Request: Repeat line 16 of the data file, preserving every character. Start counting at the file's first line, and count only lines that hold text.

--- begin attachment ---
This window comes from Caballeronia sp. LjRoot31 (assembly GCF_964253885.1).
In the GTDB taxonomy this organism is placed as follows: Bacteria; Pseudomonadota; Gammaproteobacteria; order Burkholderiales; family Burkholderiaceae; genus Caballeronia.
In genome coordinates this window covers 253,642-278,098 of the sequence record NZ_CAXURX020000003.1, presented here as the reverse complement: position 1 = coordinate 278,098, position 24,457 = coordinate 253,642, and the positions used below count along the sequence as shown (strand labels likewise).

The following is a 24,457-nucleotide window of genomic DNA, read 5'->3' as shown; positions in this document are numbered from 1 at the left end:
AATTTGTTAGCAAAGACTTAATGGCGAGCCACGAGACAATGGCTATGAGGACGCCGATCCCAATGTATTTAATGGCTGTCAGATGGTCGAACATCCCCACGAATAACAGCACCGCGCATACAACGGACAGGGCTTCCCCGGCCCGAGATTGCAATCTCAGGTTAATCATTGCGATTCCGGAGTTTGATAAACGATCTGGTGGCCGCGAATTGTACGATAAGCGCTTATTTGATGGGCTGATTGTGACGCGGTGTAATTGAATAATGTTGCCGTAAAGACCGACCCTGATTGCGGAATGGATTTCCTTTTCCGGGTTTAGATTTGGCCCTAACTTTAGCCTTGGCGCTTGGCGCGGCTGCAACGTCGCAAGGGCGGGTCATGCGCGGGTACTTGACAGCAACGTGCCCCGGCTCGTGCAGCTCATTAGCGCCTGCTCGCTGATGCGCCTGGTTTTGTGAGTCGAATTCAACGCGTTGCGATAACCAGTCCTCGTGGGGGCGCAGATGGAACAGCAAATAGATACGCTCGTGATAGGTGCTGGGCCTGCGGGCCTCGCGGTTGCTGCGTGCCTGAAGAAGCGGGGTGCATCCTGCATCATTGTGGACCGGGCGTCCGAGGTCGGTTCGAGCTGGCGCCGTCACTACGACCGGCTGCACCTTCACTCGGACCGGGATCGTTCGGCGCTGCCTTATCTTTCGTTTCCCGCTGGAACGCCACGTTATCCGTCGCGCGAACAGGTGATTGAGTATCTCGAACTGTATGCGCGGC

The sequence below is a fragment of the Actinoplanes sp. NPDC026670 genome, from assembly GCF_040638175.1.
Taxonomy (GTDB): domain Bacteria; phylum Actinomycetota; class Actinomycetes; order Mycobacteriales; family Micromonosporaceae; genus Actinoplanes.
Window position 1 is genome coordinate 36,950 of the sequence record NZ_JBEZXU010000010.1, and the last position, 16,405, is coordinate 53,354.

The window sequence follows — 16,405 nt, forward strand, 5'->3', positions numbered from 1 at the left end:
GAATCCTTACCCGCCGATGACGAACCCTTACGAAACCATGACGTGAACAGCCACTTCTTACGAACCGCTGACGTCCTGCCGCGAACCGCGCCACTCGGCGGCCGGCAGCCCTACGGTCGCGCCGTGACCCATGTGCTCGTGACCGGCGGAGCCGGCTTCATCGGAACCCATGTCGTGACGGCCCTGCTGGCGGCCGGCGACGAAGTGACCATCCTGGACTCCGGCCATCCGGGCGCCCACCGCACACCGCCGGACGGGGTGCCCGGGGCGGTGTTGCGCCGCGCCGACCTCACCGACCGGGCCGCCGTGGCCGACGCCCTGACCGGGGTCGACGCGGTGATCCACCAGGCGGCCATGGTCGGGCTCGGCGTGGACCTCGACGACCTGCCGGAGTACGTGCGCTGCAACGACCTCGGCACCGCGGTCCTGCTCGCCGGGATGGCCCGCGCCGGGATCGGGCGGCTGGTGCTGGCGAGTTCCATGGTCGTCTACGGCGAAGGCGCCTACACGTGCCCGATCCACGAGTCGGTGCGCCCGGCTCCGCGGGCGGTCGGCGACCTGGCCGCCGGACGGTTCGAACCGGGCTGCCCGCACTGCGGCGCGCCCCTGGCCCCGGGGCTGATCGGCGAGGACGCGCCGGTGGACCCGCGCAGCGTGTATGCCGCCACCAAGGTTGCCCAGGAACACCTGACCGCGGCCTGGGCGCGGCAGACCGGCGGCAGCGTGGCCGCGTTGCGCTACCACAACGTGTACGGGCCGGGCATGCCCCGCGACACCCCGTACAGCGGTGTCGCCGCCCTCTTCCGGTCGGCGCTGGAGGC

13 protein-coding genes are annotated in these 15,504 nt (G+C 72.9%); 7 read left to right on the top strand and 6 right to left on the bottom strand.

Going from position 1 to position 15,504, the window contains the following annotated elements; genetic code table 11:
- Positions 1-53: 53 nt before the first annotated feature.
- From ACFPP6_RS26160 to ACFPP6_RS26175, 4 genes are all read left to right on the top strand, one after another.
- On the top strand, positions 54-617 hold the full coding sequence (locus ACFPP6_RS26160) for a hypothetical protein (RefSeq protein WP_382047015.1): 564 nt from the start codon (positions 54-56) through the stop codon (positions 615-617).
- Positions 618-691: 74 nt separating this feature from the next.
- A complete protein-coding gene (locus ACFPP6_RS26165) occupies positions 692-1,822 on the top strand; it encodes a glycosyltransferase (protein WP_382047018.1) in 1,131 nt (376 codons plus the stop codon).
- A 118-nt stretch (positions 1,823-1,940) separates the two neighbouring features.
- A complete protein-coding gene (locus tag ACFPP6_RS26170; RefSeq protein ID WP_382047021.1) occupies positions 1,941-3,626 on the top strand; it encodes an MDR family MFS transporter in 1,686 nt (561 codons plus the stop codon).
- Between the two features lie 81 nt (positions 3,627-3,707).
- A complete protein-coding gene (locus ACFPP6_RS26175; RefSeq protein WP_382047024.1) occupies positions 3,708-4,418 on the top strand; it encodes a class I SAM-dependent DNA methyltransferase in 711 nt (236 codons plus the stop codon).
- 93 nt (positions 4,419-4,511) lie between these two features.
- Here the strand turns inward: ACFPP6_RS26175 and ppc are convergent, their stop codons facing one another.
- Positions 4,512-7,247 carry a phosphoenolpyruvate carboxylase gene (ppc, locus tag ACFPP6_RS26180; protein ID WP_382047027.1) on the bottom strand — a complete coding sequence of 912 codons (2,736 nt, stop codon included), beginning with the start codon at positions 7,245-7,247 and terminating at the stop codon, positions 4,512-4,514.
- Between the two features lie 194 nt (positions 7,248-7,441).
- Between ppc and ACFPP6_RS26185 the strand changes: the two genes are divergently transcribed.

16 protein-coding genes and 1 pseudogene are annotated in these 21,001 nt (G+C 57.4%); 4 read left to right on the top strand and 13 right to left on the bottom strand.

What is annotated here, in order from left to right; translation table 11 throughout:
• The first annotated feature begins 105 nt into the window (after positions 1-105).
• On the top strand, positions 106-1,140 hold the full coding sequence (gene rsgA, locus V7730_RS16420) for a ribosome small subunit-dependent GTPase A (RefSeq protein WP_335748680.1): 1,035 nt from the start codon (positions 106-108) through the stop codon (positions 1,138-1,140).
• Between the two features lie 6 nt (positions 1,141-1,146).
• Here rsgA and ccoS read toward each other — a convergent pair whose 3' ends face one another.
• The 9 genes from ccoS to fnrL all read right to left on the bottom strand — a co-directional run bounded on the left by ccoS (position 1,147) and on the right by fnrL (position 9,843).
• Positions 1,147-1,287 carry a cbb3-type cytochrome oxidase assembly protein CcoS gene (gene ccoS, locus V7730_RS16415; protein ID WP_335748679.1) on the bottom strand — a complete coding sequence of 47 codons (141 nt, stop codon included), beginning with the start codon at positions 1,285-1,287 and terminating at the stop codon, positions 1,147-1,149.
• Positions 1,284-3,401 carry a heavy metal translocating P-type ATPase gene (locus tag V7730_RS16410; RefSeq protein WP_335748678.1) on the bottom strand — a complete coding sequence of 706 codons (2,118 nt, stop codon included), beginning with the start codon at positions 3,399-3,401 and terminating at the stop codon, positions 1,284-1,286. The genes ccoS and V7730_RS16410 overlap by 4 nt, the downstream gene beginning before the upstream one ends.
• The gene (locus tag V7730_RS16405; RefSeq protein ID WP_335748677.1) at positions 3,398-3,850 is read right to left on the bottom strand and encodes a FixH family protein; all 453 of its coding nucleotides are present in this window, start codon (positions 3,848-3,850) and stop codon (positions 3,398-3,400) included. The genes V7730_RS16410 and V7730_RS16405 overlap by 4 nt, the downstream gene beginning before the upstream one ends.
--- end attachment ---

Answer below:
- Positions 618-691: 74 nt separating this feature from the next.